UPDATE: A summary of the Trixbox “phone home” issue has been posted, complete with code samples.
Over the weekend, Than Taro, posted to the VOIPSEC mailing list news about the Trixbox IP-PBX product containing code to retrieve commands to execute locally. Than writes:
A set of scripts were recently discovered in the trixbox line of PBX products, which connect to a remote host every 24 hours, to retrieve an arbitrary list of commands to be executed locally. These scripts were added under the guise of submitting ‘anonymous usage statistics’, however,
with the help of DNS pollution, or malice on the part of the sponsoring
company (Fonality), all up-to-date versions of trixbox could be
instantly disabled, or worse.
According to trixbox Community Director, Kerry Gerrison, a new version of trixbox will be available by December 18th which will allow you to ‘opt-out’ (meaning that it will still be enabled by default) of this behavior.
Than points people to these two links to read more:
Trixbox if you are not aware, is the former “Asterisk@Home” product that basically adds a layer of management and applications on top of the open source Asterisk PBX. After it was purchased by Fonality they have been working hard to compete against Digium for the hearts and dollars of companies looking to move to Asterisk-based solutions.
I’m traveling right now and and haven’t been able to thoroughly read the posts. On first glance, though, it sounds like the functionality that Trixbox includes (and, it seems, has included for quite some time) is what is quite common among “managed” commercial products – and even products that are not “managed” do often have these types of functions… but usually there is some option to disable it! (And the better ones, in my opinion, start with it disabled and let you choose to join in their program.) Such collection of statistics and information is incredibly useful to a product manager, so I understand Trixbox’s motivation.
However, it would seem, certainly from the tone of Than’s post to VOIPSEC, that Trixbox was not entirely clear about what they were doing. Given that, it’s only natural that some people would attribute malicious aims to the code when it was found in the code base. It’s not clear to me yet how transparent Trixbox was about what they were doing (it sure sounds like they were not). Trixbox’s Kerry Gerrison does state in the forum:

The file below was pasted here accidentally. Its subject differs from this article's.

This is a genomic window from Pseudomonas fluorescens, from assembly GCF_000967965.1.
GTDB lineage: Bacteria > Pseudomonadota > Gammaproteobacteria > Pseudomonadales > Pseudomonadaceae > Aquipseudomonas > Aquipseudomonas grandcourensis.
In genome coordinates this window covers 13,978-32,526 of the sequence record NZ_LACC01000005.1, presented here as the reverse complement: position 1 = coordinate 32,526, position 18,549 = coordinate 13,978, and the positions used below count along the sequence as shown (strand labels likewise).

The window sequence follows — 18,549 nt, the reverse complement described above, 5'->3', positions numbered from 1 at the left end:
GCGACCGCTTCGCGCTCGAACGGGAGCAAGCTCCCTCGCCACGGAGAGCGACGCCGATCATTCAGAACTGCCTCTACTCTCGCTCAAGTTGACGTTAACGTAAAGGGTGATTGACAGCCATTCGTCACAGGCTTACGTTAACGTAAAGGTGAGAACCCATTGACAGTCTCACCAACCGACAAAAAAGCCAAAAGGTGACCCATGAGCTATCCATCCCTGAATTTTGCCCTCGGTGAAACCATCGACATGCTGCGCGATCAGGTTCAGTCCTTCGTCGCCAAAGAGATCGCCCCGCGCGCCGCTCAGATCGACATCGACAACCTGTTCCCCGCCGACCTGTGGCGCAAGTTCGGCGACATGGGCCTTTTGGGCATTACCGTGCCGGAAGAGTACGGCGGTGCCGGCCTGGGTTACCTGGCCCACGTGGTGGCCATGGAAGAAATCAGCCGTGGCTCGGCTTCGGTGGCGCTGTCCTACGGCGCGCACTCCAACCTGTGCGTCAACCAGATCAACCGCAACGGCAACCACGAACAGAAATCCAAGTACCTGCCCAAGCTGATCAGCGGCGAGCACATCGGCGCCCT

We certainly could have gone to any amount of effort to hide this and we fully disclosed our intention to collect bits of data well over a year ago with the release of trixbox 2.0. The engineers asked how how covert we wanted it to be and Andrew and I insisted on several key points:
a) Its easy to disable
b) It is not compiled code so anyone can clearly see what the code is doing
c) It could not take up any appreciable system resources
d) Collection had to happen at off-hours so as to never impact a system
e) We would not hide any components of it from the users
All of our scripts that we write are completely open code that we welcome the community to go through and be the check and balance against anything we do and we have always been like that. The really hard core guys here had some really sneaky ways to implement this that nobody would ever find or be able to disable but that went completely against most of the directives we laid out so we did it in the most basic means possible so that people could disable it as well as review the code.
The data sent from a system is less than 1k.
So it would appear that they have at least been open about it in the code. Perhaps they did, though, need to be a bit more open in discussing publicly what they were doing in advance. I don’t know… I need to read more to see what they did do. (The forum thread is very long.)
The one other worrying aspect of what is being reported is that the code would retrieve commands to be run on the local system. Some of these systems that I have seen in the past simply package up statistics locally and then send them in to some central host for analysis. There is no retrieval of commands to be run. Now, I have seen “remote management” interfaces that did retrieve commands for local system to run, but for what I would think are obvious reasons, those interfaces were highly secured and encrypted so that the command channel could not be compromised by an attacker. I will be interested to read about how secure – or not – this command channel was made by Trixbox. Kudos to the Trixbox folks for reacting and putting out a new version this week allowing the functionality to be disabled. (Although it would be nice if it could be disabled by default.)
All in all it’s a good reminder that as we are in this online world where applications can indeed “phone home”, you do need to understand whether or not your apps are connecting back to servers and what they are doing when they do so.